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Yesterday, the HSE launched a new model of care for the treatment of eating disorders in Ireland, a group of recognised mental health disorders that include Anorexia Nervosa and Bulimia Nervosa.

These disorders are caused by a combination of genetic and psychosocial factors and affect up to 5 per cent of the population, a number that has been growing internationally, particularly among adolescents and males. Anorexia Nervosa in particular has the highest mortality rate of all psychiatric conditions but all eating disorders are associated with high levels of both mental and physical complications such as heart and endocrine problems.

The model of care will prove a blueprint for how services for patients with eating disorders will be developed and continuously improved nationally, the aim being that this will improve quality, safety, and access to services for all ages in addition to providing value for money in how these services are delivered.

Benefits of this new model of care for people with eating disorders would include more timely access to assessment and early intervention, greater access to clinicians with specialist training in eating disorders care across the system, dedicated physician/ paediatrician time and access to dieticians, and support for families and carers through the partnership with Bodywhys.

The HSE’s partners in developing this model were Bodywhys and the College of Psychiatrists of Ireland and a four-year implementation plan has been approved to allow for phased recruitment and training.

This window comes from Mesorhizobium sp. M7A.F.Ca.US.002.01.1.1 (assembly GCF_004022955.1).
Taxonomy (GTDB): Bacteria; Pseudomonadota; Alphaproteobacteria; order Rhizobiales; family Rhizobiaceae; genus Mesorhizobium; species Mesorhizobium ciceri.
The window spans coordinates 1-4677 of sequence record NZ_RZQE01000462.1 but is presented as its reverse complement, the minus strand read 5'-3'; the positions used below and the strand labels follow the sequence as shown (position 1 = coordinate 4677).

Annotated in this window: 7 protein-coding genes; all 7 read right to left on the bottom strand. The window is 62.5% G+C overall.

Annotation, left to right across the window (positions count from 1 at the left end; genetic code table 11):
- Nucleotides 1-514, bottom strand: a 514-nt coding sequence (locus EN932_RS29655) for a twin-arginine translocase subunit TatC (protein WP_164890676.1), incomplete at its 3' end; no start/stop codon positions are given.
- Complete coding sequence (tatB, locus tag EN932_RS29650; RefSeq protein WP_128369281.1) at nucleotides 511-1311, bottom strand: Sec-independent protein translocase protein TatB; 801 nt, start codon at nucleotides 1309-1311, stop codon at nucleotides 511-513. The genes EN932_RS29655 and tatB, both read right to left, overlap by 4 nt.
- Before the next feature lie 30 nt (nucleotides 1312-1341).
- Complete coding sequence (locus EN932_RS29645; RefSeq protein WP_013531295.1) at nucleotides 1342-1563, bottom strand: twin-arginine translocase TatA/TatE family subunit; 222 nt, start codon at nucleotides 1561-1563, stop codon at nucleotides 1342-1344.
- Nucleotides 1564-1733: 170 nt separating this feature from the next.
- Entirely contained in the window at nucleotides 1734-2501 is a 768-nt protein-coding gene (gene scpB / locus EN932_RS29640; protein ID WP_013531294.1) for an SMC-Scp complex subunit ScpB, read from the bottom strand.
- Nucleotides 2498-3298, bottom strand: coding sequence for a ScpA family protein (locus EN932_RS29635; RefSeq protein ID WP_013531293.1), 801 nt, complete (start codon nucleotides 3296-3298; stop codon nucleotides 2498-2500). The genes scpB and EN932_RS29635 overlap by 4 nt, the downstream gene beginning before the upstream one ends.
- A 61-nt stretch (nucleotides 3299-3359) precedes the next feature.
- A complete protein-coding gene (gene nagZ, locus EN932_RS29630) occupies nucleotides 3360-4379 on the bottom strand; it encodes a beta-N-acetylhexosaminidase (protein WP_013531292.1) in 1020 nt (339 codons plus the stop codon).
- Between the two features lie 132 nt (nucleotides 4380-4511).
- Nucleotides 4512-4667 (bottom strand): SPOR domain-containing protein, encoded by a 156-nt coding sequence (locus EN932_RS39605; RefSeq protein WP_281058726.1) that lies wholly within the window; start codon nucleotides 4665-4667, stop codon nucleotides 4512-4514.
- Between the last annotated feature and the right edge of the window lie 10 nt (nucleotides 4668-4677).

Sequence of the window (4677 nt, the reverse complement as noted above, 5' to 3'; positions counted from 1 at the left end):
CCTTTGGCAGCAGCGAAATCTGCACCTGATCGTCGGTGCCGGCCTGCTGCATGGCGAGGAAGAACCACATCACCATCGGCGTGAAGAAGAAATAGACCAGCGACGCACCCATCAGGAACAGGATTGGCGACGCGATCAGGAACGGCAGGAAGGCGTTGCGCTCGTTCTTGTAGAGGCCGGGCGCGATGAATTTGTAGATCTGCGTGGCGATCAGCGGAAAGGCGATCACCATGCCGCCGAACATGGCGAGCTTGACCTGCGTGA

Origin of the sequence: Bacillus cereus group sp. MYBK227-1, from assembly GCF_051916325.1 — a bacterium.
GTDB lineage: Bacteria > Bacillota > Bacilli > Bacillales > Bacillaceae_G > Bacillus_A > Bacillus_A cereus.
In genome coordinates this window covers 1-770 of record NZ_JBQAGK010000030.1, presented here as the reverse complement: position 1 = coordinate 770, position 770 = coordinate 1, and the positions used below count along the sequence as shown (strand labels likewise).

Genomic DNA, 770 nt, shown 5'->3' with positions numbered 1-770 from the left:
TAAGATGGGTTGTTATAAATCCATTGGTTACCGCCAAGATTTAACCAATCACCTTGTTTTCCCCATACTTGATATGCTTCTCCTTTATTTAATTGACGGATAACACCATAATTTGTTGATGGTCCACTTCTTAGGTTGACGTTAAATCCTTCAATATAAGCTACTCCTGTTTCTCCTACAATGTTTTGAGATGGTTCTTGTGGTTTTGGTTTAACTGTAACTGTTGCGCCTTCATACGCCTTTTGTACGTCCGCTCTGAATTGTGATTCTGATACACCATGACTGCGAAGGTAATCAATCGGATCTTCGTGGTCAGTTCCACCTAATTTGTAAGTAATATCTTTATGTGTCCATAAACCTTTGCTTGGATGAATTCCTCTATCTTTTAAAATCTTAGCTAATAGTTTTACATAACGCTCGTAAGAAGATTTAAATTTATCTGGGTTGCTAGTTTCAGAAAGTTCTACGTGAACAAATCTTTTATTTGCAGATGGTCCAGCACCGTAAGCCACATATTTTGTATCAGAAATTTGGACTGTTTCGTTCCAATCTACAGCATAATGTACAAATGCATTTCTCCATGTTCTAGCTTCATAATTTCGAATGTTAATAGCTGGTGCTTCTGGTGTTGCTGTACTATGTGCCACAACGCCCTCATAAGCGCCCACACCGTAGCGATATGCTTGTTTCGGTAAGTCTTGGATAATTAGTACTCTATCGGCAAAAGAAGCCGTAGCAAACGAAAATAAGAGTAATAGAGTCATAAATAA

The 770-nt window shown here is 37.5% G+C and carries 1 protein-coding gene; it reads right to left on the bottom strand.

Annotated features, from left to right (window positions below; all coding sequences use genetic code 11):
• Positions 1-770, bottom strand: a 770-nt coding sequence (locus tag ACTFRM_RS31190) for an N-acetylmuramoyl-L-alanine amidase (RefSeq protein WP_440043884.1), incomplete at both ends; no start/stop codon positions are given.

Anne O’Connor, HSE’s National Director for Community Operations welcomed the focus on early intervention for patients: “People can and do recover from eating disorders and specialist evidence-based outpatient treatment is associated with faster recovery. The focus on early intervention to achieve clinical and personal recovery in this relatively young group is key to person-centred care and the sustainability of mental health services over their lifespan.

“We are also now seeing a coordinated approach to specialised care for those attending outpatient, day patient or inpatient programmes, which is an important development for eating disorder services. Family involvement in treatment is also particularly important in younger age groups”.

Dr Áine Carroll, national director of clinical strategy and programmes, highlighted the importance collaboration of health care professionals across the HSE: “A big thank you to everyone involved in the development of this Model of Care which recognises that for timely and adequate recovery of an individual with an eating disorder, bridging the gap between mental and physical health services through person-centred coordinated care is crucial. This model of care was developed with that rounded vision and much is to be said for the hard work, collaborative and consultative work that went into its development”,

It has been recommended that  eight dedicated child and adolescent and eight adult eating disorder teams be established which will cover population sizes of 400,000-600,000. The locations of proposed hub locations are Galway, Cork, Dublin, Kilkenny, Sligo, Limerick, Waterford, and potential smaller hubs in Cavan.